- Audio CD (September 25, 2007)
- Number of Discs: 1
- Format: EP
- Label: Universal Music
- ASIN: B000UZ4E16
- Average Customer Review: 4.2 out of 5 stars See all reviews (22 customer reviews)
- Amazon Best Sellers Rank: #131,532 in CDs & Vinyl (See Top 100 in CDs & Vinyl)
Please Clap Your Hands
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Please Clap Your Hands
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The Bird and the Bee return with Please Clap Your Hands, a five-song EP that finds the bands irrepressible soundwhich Rolling described as "audible sunshine" - evolving on four new originals including the lead single "Polite Dance Song," and a cover of the Bee Gees' "How Deep Is Your Love."
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Top customer reviews
This new Bird And The Bee project, like the earlier album, seems to be aiming at a certain attitude, a certain style: modern, yet taking elements of soft 1960s pop music. They project a sort of wink-wink hipster ambivalence in most of the songs, except the final beautiful and heartfelt love song, How Deep Is Your Love.
I could almost make an argument that the group is an example of style over substance. Almost. The melodies, arrangements, production are astoundingly sophisticated and creative. Perhaps in this respect they could be compared to Steely Dan: great music, great production, sly attitude, but generally not aimed at touching the heart.
Still, these two musicians are producing some of the greatest pop music released this year. While the first album and this EP have been fun, I hope that in the future they can marry their musical talents to something a little more intimate and emotional -- like some of the material from Inara George's recent solo CD, All Rise. I have a feeling that what they've done so far, great as it is, entertaining as it is, will not wear well if they try to tread the same gound again on the next album.
All five songs are spectacular, but anyone who loves their work already knows how beautiful their sound is...
"Please Clap Your Hands" opens with the delightfully deadpan "Polite Dance Song" (it was featured on an episode of "Grey's Anatomy" this season.) You probably WON'T want to dance to it, but I think that may be the point. (The video for "Polite" is hysterical and can be viewed on various websites including youtube.) In the video Inara George looks like she's phoning in her peformance, but it goes with the underlying theme of monotony that runs throughout the track...The main refrain is absolutely-without-a-doubt amazing!!!
"Man" hasn't quite slipped in to my bloodstream yet, but I still adore it anyway. Every song can't stop your heart in its tracks, right? Their signature melody is here as well as their breathy, brainy lyrics.
"The Races" is the one that dug in and wouldn't let go. It's haunting and sensual and slightly accusatory without being bitter...the slightly wispy, electronic background music will not leave your mind as the words eerily remind you just a little too much of some of your own worst days:
"You wanted to be
You work so hard
Just to light a little fire
Just to make things happen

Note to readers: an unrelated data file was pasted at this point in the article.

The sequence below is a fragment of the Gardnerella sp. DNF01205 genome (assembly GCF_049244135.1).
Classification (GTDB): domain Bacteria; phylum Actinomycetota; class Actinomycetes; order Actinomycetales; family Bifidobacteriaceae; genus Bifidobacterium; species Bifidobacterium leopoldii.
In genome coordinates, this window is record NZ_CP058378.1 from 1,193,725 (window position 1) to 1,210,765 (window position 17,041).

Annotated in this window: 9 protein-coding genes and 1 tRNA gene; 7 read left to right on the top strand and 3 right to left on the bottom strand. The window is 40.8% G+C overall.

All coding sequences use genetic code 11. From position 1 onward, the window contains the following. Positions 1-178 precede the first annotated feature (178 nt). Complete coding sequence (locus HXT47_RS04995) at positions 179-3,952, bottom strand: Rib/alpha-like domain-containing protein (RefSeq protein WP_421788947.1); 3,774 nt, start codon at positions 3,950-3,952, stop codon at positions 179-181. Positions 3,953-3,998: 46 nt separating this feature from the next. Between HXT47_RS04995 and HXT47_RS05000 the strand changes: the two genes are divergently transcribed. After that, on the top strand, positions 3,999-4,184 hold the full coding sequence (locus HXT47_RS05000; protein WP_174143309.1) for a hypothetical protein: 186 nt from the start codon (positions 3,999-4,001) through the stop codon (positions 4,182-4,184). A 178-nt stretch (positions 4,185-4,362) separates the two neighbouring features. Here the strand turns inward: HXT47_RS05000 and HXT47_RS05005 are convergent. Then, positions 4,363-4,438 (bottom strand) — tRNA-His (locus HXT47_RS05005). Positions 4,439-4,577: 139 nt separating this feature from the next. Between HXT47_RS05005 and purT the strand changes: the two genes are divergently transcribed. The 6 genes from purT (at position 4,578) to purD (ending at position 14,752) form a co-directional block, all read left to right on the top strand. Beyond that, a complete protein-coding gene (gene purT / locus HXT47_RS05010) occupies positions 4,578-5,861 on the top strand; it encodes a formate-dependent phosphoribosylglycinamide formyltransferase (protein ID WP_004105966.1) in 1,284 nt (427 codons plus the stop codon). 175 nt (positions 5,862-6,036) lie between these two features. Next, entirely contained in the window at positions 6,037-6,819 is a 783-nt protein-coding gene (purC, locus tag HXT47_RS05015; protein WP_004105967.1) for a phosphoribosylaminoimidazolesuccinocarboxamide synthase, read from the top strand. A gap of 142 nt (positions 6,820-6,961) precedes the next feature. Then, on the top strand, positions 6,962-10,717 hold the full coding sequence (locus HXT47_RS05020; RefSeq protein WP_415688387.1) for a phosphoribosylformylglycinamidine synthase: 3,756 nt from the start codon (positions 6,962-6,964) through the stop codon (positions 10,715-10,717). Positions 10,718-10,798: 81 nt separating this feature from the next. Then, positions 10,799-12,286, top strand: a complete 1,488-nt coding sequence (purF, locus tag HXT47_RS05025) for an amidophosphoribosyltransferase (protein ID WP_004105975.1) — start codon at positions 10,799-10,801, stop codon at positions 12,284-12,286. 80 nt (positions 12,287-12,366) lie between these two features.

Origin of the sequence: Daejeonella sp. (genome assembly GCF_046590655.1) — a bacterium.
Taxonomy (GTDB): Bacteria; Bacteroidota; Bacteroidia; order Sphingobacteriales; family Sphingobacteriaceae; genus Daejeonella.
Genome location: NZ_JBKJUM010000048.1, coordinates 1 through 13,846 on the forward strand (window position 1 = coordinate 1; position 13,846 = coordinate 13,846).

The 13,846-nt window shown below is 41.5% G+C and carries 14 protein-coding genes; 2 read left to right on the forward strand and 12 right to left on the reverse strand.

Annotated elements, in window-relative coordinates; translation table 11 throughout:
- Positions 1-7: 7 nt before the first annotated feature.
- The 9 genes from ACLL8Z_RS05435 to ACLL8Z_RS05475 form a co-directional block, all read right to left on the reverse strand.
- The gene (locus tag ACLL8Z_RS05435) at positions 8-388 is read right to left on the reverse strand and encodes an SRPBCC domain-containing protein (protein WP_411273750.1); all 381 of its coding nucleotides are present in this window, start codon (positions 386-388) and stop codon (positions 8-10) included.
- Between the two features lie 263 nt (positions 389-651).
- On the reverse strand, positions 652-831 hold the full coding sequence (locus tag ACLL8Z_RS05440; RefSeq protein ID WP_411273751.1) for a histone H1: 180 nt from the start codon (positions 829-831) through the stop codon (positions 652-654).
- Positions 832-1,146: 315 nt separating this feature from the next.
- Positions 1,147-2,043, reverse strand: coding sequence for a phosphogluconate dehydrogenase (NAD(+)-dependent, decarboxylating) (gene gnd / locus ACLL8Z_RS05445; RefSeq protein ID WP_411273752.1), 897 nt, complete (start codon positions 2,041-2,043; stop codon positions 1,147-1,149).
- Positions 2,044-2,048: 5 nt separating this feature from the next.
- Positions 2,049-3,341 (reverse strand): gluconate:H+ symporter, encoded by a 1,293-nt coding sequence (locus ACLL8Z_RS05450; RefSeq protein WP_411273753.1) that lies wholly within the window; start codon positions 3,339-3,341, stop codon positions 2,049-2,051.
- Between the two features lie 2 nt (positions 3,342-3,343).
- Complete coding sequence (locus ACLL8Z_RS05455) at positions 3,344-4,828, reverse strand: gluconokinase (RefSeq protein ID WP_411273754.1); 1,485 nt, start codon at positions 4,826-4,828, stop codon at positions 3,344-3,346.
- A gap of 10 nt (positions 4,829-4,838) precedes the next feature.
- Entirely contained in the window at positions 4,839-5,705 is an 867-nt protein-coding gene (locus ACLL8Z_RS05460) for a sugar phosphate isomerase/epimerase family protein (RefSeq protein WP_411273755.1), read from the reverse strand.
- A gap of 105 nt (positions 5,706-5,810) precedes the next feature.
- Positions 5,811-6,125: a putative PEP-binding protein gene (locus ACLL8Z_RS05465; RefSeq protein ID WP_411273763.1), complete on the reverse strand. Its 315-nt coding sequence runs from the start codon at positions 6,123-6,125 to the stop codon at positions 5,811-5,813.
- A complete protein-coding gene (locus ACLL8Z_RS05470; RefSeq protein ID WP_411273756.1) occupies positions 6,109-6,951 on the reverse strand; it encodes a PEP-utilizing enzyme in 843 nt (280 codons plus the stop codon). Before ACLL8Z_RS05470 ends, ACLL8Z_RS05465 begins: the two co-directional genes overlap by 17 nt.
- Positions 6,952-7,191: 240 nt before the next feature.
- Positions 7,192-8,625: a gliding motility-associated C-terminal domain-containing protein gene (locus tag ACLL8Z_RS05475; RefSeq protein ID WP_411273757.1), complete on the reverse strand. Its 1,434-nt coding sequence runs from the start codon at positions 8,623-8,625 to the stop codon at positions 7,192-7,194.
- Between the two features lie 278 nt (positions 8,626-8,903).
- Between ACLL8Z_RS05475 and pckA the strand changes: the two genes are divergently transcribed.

For a reason
Just to get so tired
Just to feel every
Itty bitty god#$^$
Bone in your body"
"So You Say" IS the one that makes you want to dance and hum along with its 60s bounce and coy affection. I have, in fact, done so several times in my car late at night when no one can see me.
The vulnerable and breath-taking cover of "How Deep is Your Love" has done the impossible and almost made me forget all about the Bee Gees' version. Inara George lays her heart on the line and forgoes her trademark veneer of sarcasm that makes the bird and the bee so quirky and fun. But how can this song be sung with anything but complete sincerity? In the background you hear what almost sounds like a sample from 10cc's "I'm Not in Love" but I think I'm just imagining that:)!
The only problem with this CD is that you long for it to be longer...it's such a tease!:)
I only wish that I had known of them sooner!
I was instantly enticed by the albums opening track, `Polite Dance Song', which channels a bit of Lily Allen (an artist I am totally in love with). In fact, what these guys do on both `Polite Dance Song' and the next track, `Man', is very Lily Allenesque. The bouncy vibes to these songs, accompanied by Inara George's delicate (yet commanding) vocals, make them sure-fire standouts. `Polite Dance Song' flows with an effortless vibe, something that weaves itself in and out of your eardrums without much force (even the chorus pickup is very subtle), but it stays mesmerizing throughout. `Man' has a more `pop' feel, the powerful beat making an impact as well as George's whispery chorus (not to mention her slick verse rhymes).
The 60's come to swinging life on the infectious dance track `So You Say', an upbeat, bubbly track that just coats the stereo with gushing amounts of pure pop pleasure.
`The Races' has a very different feel, something calmer and much mellower. The spoken word chorus structure is simply stunning in its ability to completely engage the listener with a raw earnestness. You feel this song deeply, and it shows a different side of The Bird and The Bee, a stark difference to the balance of the EP.
And then there is the dreaded cover song. Like with `One Too Many Hearts', this album contains a sore spot in the form of a cover track. This time it's of `How Deep Is Your Love', made famous by The Bee Gees. I'm not a fan of The Bee Gees, and I don't really care for the original song much, and so I can't say that this is a bad version (it may even be better than the original) but it's just an odd fit (and slightly boring) for me. It has a very authentic (simply stylized) feel to it, almost dreamy, but it just doesn't capture for me all that this duo is capable of.
Oh well; it's a small blemish on an EP chuck full of stylish and memorable tracks.